This, in fact, is the answer to the original puzzle as posed by Dudeney and Gardner. This is NOT the answer to the problem I posed above. When I first ran across this puzzle, it annoyed me that it wasn't done with the full yin yang symbol. The dots are a symbol of how, in nature, nothing is purely one thing or the other, and are a very important part of the design.

It's time to go back to the full design. Compared to the previous step, we're going to be removing some of the dark area from the right side to the left side. This means that we'll end up rotating our dividing line some distance clockwise this time, and we need to figure out by how much. Yes, once again, we'll be using our area formulas to work out the adjustment. We even know that the result should be easy to interpret, since the result will π over something, and this comes out of a π-unit circle.

The dots, of course, are full circles, so we use the formula for the area of a full circle once again. The dots have a radius of 16 of a unit, and plugging that into the formula, we get π36. In other words, the line needs to be moved back clockwise 136 of a full circle, or 10°. That brings the line to being 35° off of the original vertical line.

A 35° line must be our answer, right? Wrong. Go back and look at the original question: Here's the challenge: What's the equation of the line that divides the design so that each side of the line contains exactly equal amounts of the dark and light portions? We need to work out enough details for the line equation y = mx + b, where m is the slope, b is where the line crosses the y-axis, and y and x remain as variables. The line, of course, crosses the y-axis at 0, so b = 0. That reduces the equation to just y = mx, so we need to figure out the slope.

First, angles are usually measured in relation to the positive x axis, so we're actually talking about a 125° (35° + 90°), or 25π36 radians (Confused? Read Intuitive Guide to Angles, Degrees and Radians). In geometry, we'd say we were trying to calculate rise over run (rise ÷ run). In trigonometry, we're trying to calculate the opposite site of the angle by the adjacent side (Confused? Read How To Learn Trigonometry Intuitively), and that means we need to use the tangent!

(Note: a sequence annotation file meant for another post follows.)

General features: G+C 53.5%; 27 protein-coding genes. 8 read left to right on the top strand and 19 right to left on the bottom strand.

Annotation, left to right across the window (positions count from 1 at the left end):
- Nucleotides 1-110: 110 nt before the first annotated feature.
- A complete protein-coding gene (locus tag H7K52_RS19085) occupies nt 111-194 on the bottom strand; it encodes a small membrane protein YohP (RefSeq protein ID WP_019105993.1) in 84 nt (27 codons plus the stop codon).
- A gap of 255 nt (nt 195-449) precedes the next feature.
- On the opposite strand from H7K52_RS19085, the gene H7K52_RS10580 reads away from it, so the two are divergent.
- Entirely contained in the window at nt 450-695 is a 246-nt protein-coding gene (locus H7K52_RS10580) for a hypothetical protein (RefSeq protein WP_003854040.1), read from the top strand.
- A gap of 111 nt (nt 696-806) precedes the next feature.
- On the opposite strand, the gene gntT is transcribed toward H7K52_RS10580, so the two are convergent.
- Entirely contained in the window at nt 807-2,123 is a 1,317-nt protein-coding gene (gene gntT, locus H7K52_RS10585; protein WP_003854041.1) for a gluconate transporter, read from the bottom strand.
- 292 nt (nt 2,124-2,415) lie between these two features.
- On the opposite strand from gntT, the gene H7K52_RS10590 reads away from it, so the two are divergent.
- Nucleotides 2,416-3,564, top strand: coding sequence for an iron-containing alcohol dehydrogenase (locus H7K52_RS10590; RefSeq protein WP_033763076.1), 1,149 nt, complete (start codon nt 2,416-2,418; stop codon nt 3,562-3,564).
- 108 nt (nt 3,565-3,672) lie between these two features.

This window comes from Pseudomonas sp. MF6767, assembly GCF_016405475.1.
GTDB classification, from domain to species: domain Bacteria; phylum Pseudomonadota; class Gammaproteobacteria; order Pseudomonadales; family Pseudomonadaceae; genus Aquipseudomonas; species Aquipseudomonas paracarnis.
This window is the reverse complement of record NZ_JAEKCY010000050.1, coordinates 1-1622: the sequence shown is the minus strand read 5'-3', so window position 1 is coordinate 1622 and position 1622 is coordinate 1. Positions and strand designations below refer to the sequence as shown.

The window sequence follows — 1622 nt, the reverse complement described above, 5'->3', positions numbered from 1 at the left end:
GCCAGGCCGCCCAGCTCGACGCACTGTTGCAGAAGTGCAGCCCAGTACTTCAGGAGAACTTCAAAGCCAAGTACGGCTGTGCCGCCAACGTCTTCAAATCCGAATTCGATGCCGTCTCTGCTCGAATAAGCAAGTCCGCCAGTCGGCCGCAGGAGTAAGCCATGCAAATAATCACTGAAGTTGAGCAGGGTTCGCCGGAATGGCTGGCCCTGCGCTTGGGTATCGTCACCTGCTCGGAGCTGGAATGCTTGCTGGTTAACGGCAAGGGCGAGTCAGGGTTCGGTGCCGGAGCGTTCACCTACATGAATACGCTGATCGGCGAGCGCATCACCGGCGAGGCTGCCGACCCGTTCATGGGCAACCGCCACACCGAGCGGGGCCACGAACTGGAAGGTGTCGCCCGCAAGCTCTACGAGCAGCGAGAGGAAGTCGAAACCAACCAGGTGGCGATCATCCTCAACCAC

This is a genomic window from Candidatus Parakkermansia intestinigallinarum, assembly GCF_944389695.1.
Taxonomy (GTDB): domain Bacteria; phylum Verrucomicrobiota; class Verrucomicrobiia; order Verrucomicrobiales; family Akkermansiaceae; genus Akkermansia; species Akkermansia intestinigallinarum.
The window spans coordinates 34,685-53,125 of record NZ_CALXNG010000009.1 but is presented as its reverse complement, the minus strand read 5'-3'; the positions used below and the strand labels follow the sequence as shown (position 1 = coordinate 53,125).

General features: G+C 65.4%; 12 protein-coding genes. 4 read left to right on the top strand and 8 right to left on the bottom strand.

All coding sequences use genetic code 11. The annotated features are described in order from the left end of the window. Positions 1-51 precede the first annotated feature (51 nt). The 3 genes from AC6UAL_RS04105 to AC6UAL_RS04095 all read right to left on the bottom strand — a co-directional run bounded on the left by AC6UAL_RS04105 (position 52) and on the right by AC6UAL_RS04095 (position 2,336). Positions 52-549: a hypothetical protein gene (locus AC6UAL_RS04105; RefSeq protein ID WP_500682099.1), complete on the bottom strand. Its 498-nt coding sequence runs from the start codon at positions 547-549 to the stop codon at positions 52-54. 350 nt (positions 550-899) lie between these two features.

So, the equation is y = tan(25π36)x, or y = tan(125°)x, if you prefer. The actual slope is an irrational number which is roughly equal to -1.428148. There you have it, the equation to a line which divides the design into equal parts of light and dark, as shown below.


Monty Hall Dilemma Simulation

Published on Sunday, April 16, 2017 in , , , , , ,

Quantockgoblin's 6-person demonstration of the Monty Hall DilemmaBlame Marilyn vos Savant. Back in 1990, Craig F. Whitaker of Columbia, Maryland wrote to her with a probability puzzle, and found he'd kicked up a hornet's nest! He asked, “Suppose you’re on a game show, and you’re given the choice of three doors. Behind one door is a car, behind the others, goats. You pick a door, say #1, and the host, who knows what’s behind the doors, opens another door, say #3, which has a goat. He says to you, 'Do you want to pick door #2?' Is it to your advantage to switch your choice of doors?”

Marilyn replied that, if you switch, your odds of winning the car are ⅔, and if you don't switch, your odds are only ⅓. It was difficult for many to believe. Even subsequent discussions about these probabilities, such as the Scam School episode on the Monty Hall Dilemma, find that the belief in a 50-50 chance prevails.